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Animals As Leaders - Animals As Leaders CD (album) cover


Animals As Leaders


Tech/Extreme Prog Metal

4.01 | 262 ratings

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Andy Webb
Special Collaborator
Retired Admin
4 stars Electrocution by djent.

Animals as Leaders is the new project by celebrated classically trained and dedicated metal guitarist Tosin Abasi. From acoustic to 8-string, the man can whip out riffs like no one else. Pulling out tapping arpeggios at over 200 bpm or noodling with a nylon guitar, the album contains a fantastic dose of heavy, melodic, and just overall intensity. Each track has something a little special, even if some lack what some others possess. Although synthesizer openings and programmed drums may sound a bit cheesy at times, the album is able to pull together some fantastic chops and superb musicianship for an outstanding album.

Tempting Time is the amazing opener. When I say "amazing opener," I really can't stress how amazing it truly is. It opens with a somewhat "trippy" synth and guitar intro, before breaking into pure beauty at the hand of Abasi's 8-string guitar. The song contains within it the absolute perfect combination of djent, melodic riffing and soloing, and those sublime polyrhythms. If I were asked to take out any part of this song, I wouldn't, because every savory second is so perfect. The songwriting, musicianship put into it, production quality and just about every other aspect of the song is what I would call "perfect." I've tried to find something bad about this track, and I cannot find one single thing.

In the wake of Tempting Time, Soraya seems meager at best. The song, consisting of considerably slower riffs and melodies, has a certain dissonance to it that doesn't sit well with me. Although the "chorus" and main riff is a very nice tapping bit, the solos and rhythms seem a little weak, even set aside from Tempting Time. Overall, the song is nice, but leaves a small aftertaste that doesn't sit perfectly well with me. It's alright, but nothing spectacular.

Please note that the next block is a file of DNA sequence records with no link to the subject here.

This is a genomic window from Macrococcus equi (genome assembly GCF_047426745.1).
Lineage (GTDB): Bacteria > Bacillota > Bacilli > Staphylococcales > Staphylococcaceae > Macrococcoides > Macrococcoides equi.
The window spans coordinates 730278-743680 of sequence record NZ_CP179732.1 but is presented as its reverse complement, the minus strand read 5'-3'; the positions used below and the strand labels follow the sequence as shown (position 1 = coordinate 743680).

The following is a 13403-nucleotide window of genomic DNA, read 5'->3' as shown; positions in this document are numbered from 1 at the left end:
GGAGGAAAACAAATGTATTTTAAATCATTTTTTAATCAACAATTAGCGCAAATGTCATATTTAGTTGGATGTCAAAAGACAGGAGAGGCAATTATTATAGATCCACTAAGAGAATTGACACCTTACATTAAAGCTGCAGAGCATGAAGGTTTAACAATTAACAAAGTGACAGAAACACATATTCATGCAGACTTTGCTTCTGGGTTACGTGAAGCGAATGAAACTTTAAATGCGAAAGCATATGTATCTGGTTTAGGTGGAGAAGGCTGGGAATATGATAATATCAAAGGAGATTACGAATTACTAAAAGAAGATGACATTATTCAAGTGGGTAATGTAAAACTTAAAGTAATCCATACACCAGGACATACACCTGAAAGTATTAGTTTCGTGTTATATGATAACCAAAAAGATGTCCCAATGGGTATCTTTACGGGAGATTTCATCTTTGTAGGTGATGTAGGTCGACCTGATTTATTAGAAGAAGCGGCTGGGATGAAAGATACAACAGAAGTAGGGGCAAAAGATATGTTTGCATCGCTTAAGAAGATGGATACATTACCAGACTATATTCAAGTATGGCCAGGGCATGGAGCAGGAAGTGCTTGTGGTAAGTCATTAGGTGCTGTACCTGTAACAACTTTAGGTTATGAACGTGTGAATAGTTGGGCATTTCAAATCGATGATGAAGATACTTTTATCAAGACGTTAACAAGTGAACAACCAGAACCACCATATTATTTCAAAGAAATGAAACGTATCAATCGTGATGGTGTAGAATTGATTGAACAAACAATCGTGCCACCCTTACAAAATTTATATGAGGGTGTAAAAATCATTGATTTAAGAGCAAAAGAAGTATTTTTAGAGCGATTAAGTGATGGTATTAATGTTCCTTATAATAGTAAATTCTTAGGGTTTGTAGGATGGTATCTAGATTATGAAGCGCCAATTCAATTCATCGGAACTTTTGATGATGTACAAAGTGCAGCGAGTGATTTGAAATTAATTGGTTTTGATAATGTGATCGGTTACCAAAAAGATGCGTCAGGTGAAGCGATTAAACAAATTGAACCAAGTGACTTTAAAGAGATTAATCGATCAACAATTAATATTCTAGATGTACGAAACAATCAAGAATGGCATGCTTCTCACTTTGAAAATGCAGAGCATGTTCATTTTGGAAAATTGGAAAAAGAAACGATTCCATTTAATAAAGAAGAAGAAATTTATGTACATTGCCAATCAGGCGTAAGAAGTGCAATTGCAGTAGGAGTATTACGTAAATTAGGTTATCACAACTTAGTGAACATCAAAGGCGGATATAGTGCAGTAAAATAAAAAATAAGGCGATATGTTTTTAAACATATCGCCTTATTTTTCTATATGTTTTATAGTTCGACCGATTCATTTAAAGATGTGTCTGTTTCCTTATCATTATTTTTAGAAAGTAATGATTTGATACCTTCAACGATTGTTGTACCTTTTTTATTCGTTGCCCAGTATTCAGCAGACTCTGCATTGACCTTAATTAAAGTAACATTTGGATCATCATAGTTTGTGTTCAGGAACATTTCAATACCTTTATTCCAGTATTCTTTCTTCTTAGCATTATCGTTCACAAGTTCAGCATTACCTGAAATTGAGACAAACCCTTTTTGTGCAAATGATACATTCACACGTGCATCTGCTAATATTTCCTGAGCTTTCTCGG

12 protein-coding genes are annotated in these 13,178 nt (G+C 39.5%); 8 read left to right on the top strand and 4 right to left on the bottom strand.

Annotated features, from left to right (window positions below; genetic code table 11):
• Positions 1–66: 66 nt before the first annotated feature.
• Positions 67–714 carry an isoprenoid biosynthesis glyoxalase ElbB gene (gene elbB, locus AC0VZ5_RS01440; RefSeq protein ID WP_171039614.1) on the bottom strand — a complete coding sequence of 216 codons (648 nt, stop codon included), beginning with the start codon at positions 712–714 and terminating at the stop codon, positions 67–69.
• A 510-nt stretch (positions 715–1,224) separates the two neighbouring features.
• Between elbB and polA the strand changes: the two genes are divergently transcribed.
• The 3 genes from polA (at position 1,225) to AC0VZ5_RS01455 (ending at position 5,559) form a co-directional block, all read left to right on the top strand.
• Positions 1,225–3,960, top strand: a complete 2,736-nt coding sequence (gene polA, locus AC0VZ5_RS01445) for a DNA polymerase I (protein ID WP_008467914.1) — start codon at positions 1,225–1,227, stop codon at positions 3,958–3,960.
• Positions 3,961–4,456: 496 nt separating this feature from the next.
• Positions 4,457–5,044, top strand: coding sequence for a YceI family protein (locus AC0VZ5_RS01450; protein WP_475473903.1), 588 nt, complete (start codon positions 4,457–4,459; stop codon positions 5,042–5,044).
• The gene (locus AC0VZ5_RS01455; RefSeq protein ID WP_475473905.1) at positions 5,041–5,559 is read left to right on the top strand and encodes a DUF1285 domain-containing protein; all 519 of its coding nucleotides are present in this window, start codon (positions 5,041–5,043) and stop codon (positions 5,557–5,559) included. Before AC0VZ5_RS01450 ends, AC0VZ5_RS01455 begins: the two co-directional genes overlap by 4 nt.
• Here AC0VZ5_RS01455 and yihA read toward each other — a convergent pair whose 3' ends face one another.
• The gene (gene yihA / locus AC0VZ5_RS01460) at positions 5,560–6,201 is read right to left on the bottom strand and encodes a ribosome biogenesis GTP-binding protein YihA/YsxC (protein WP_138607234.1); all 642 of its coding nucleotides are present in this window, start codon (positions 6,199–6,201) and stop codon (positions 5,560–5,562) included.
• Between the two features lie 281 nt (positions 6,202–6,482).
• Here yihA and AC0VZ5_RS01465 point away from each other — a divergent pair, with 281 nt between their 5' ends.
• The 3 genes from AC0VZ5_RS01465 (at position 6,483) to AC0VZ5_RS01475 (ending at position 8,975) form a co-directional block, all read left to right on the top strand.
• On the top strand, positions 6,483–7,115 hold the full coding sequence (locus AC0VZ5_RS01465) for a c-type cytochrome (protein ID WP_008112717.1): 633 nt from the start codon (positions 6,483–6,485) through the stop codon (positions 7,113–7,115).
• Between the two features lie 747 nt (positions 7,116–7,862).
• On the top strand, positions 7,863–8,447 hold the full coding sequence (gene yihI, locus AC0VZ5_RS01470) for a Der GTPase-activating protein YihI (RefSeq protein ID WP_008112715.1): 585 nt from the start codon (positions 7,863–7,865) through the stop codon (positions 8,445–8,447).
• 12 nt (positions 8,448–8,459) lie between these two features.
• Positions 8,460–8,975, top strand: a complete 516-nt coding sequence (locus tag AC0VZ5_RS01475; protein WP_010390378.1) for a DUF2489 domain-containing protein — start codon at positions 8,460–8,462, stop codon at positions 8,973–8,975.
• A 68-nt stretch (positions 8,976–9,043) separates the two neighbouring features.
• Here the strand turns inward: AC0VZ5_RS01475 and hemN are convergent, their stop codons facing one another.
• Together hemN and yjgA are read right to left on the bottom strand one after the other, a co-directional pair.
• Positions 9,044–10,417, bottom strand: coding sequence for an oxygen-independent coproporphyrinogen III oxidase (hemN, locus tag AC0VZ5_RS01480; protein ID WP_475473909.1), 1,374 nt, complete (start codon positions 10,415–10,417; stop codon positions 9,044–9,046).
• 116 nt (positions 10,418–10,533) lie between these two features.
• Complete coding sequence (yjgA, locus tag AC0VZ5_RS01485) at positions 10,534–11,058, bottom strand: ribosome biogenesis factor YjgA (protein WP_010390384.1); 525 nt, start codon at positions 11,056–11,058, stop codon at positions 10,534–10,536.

Thoroughly at Home is a another considerable slower track consisting of more deliberate traditional heavy metal riffs and some steady attack of metal. Some interesting experimentation is heard, with some more creative djent riffs. At some points some extremely inventive soling is heard, with some infectious polyrhythms and tapping. Overall another strong song, but again nothing outstanding.

On Impulse is much more melodic and mellow, showing Abasi's more compassionate and "musical" side of song writing. Played on his 8 string in a beautiful fashion, Abasi obviously has some intense guitar skills as he rocks along with a steady rhythm. Again this song isn't outstanding, but does have a bit of a higher grade of songwriting than the precious two tracks.

Tessitura is a short little semi-acoustic piece. Abasi is all alone on this one, quietly playing his guitar with his insanely unique style. The song transitions beautifully into the next track.

Behaving Badly is the next impressive track on the album. Fusing all the elements found on the album into a concise four minute track. Abasi utilizes his insane skills to make a great fusion between his melodic playing and his metal playing- an infectious duo, it makes. Some of the chops heard on the track are truly sublime, showing off Abasi skill even more with insanely fast and melodically dense riffing all throughout.